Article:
If you’re in recovery, you’re making choices for yourself to be healthy, to improve your life, and to build your future. Unfortunately, in the short term, that can mean feeling isolated, alone, and like you’re losing your friends, giving up your old life, and moving on without many people you know. That’s natural if you’ve spend several years gravitating towards people with unhealthy approaches to drugs and alcohol. And, if they don’t change with you, you likely have no more place for them in your life. It can also result from a longer period of substance abuse, where you may have alienated and isolated yourself from friends and family. The recovery period, where you haven’t yet made new sober friends, where you haven’t yet (if you want to) worked on healing relationships with old friends and family and where you’re instead kind of stuck with little social or support network can be incredibly lonely. That’s even true if your friends and family are supportive, because you’re changing and have different priorities than they do.
That can be extremely difficult to deal with. If you don’t manage it properly, it can even result in a relapse. Taking steps to overcome and manage social isolation and loneliness in recovery are crucial to your recovery.
Self-help groups are a great way to interact with people who will understand you, who will listen to you nonjudgmentally, and who are on the same personal growth track you are. Everyone will have their own approach, take, and method of moving through recovery. This means you won’t get along with everyone and not everyone will know exactly what you’re going through. However, you will have a group of people to talk to who will roughly have the same concepts and grasp of what life is as you – which means you’ll have people you can relate to, share to without judgement, listen to, and understand.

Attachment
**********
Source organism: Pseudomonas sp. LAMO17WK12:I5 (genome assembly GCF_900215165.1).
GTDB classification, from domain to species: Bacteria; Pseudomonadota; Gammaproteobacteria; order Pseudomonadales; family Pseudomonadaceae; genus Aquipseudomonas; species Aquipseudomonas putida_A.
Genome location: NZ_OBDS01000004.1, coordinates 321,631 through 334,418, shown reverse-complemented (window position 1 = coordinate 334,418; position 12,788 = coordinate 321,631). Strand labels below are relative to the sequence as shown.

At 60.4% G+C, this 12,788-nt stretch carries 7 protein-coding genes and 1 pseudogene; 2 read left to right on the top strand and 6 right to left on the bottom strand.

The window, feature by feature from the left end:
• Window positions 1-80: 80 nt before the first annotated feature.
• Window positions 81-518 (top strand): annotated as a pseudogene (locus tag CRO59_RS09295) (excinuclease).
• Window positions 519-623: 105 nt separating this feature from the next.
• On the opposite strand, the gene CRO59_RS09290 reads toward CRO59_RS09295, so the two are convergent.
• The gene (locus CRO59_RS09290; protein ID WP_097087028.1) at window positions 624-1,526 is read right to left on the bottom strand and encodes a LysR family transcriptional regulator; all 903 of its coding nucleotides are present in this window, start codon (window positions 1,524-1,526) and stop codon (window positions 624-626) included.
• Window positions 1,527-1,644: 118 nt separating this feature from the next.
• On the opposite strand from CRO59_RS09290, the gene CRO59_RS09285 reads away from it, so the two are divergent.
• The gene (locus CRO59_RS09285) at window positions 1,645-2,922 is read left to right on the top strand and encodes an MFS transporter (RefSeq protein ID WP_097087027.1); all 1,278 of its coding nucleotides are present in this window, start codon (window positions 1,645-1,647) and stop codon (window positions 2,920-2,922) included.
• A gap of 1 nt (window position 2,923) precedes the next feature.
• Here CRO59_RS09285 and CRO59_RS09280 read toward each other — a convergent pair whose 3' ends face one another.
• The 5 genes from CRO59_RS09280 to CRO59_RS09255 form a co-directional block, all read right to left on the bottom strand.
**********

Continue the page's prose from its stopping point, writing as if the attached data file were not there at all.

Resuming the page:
In addition, self-help groups can provide real motivation and social accountability to stay in recovery. But, at their core, they can give you a place to talk, to be listened to, and to feel like you’re part of a group.
Sober living homes or “halfway houses” are a construction designed to offer people in early recovery an alternative to living on their own. Their primary function is to give you structure, accountability, and a drug and alcohol-free environment where you can go back to your normal daily life without giving up on the support you’d get at a rehab center. They also ensure you’re in close contact with peers, that you have communal meals, that you can do things together as a group with others in similar positions, and that you feel less alone. Many also offer mental health support, so if loneliness does start to get to you, you can respond by asking for help.
Sober living communities aren’t for everyone. Your insurance may not help you pay for them. And, you may not have one in your area. However, they can be valuable resources if you’re getting out of rehab, don’t have a social support network, and want to give yourself the best chances of success.
Volunteering is a great way to get out and to meet new people in contexts where you get to feel useful and like you’re adding something for others. That can reduce many of the problems people in early recovery have with making new friends.
In addition, it can give you an outlet to feel good about yourself and to socialize even if you’re not making friends. At the same time, it’s important to steer clear of helping people with substance use disorders while in early recovery. Limiting your exposure to drugs and alcohol will improve your ability to stay in recovery.